posted on: Thursday October 31, 2019
by Alexandra Huzyk ’20
On Wednesday, October 23, Women in STEM hosted their third event, inviting speakers Dr. Amanda Lynch and Ava Calle ’12 to talk about the challenges and opportunities that they have faced pursuing careers within the STEM field.
Lynch, a climate scientist currently teaching at Brown University, obtained a Ph.D. in atmospheric science from the University of Melbourne in 1993. She began as an undergraduate pursuing degrees in electrical engineering and physics, but quickly switched to applied mathematics due to her negative experiences in the realm of laboratory science.
“In engineering and chemistry labs, I didn’t feel welcome, and I was called on to repeatedly demonstrate my competence,” Lynch said. She shared that “having your competence and belonging questioned over and over again, you start to internalize that,” and it is important to remember that “you do belong and you are competent.”
In her presentation, Lynch described data from a 2015 study in which 100% of 60 women scientists had reported encountering one or more patterns of gender bias in the workplace. These experiences were even more pronounced for women of color, who were often questioned whether or not they were supposed to be in labs after hours.
In terms of computational science, Lynch explained, “Women have really been at the forefront of coding, and in fact made up the majority of computer operators, until the ’80s when these numbers plummeted.”
During the 1980s, Lynch explained that people started to think that it was necessary to have knowledge of computers or a love of gaming in high school in order to pursue it in college. “This shift in culture really influenced the uptick of women in science; especially in an area like climate science, which is heavily computational,” said Lynch.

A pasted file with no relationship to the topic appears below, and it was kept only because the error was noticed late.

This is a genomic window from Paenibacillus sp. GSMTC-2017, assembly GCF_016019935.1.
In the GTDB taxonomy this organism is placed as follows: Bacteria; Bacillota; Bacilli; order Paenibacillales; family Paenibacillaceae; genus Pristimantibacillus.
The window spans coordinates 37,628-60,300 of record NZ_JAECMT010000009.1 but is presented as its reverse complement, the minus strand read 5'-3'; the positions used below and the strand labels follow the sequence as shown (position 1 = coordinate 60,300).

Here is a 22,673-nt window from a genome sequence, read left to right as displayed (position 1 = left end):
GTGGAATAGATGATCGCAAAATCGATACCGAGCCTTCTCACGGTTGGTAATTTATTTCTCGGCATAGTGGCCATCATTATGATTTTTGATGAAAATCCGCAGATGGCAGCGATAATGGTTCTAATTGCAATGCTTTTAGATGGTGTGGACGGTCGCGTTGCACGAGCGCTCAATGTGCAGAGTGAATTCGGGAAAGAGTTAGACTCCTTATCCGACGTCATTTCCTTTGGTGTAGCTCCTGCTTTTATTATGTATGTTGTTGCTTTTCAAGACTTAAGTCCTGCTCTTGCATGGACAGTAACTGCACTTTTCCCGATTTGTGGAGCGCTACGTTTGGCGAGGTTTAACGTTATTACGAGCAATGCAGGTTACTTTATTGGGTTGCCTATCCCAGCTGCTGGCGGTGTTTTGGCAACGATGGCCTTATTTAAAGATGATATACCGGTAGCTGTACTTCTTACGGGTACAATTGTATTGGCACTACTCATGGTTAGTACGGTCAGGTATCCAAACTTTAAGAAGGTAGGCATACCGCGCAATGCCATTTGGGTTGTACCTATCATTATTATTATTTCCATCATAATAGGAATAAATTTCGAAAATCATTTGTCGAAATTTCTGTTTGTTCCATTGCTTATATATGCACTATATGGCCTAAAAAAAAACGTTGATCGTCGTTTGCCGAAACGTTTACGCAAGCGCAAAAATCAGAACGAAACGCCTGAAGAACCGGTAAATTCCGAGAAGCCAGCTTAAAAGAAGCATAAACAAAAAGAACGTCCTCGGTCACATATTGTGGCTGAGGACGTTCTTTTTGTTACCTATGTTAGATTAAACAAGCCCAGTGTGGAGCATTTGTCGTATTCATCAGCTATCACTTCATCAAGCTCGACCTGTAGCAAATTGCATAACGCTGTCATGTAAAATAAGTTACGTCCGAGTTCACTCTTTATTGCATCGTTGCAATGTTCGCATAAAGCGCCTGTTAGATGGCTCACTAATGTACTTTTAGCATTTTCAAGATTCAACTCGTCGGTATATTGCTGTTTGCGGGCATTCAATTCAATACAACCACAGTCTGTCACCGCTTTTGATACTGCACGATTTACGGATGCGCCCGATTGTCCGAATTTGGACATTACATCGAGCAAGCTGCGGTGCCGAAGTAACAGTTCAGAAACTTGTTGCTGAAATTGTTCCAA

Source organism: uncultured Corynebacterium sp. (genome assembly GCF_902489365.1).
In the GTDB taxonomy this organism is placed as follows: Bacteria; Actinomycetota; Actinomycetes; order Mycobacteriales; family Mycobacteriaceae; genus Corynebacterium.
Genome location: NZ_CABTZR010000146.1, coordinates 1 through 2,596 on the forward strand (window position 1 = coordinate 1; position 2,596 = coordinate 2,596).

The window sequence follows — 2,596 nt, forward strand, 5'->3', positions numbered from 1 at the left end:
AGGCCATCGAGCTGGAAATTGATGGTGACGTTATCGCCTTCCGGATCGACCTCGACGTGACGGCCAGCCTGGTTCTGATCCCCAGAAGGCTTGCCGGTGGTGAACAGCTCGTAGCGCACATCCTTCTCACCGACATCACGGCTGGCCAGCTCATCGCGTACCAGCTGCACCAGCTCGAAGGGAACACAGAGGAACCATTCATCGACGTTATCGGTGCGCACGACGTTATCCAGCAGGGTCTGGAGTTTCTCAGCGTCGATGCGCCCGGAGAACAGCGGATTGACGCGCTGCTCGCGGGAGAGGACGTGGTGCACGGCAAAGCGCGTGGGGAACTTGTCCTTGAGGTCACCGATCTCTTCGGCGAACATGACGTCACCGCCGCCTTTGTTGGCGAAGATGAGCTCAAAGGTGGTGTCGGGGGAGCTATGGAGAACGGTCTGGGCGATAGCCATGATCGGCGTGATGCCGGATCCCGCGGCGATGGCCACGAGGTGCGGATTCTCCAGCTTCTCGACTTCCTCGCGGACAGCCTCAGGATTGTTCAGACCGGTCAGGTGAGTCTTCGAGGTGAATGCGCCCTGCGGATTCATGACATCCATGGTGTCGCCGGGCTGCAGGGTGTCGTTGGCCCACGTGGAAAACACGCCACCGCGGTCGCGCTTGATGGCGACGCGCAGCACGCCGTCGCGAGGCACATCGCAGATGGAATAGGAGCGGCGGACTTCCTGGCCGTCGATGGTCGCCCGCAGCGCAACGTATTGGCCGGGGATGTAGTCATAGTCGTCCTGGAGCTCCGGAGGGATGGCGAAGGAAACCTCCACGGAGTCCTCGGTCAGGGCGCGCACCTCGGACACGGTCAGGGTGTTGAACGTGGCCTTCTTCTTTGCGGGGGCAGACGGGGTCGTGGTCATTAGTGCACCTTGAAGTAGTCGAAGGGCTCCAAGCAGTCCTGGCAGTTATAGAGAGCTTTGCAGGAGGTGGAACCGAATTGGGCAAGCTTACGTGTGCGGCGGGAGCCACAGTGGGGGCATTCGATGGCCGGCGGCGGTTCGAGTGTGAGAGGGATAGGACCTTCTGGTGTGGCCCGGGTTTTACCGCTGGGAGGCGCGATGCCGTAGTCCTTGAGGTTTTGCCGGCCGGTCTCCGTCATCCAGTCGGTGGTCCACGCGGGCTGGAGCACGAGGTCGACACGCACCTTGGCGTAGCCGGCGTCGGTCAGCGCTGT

Throughout this change in culture, Lynch continued to code and became the first woman “Scientist 1” at a research center while working towards her Ph.D. However, with this achievement she also became the object of scrutiny. Male supervisors would constantly send female secretaries to check up on her, she received minimal support and guidance, and she was not considered for required computational resources to complete her work. Due to these gender biases, Lynch decided to change Ph.D. programs to another university.
As a climate scientist, Lynch said she started to become involved in field science while she was completing her Ph.D. and then more heavily as a post-doc. “I was very choosy about situations I chose to put myself in,” said Lynch. “I only took positions in which I was the lead researcher… and only with researchers I knew and trusted.” This is due to the issue of sexual harassment and assault in field experiences.
Although Lynch said that she has never personally experienced any form of sexual harassment in this domain of field science, she provided data which reports that harassment affects women more than men in these particular scenarios.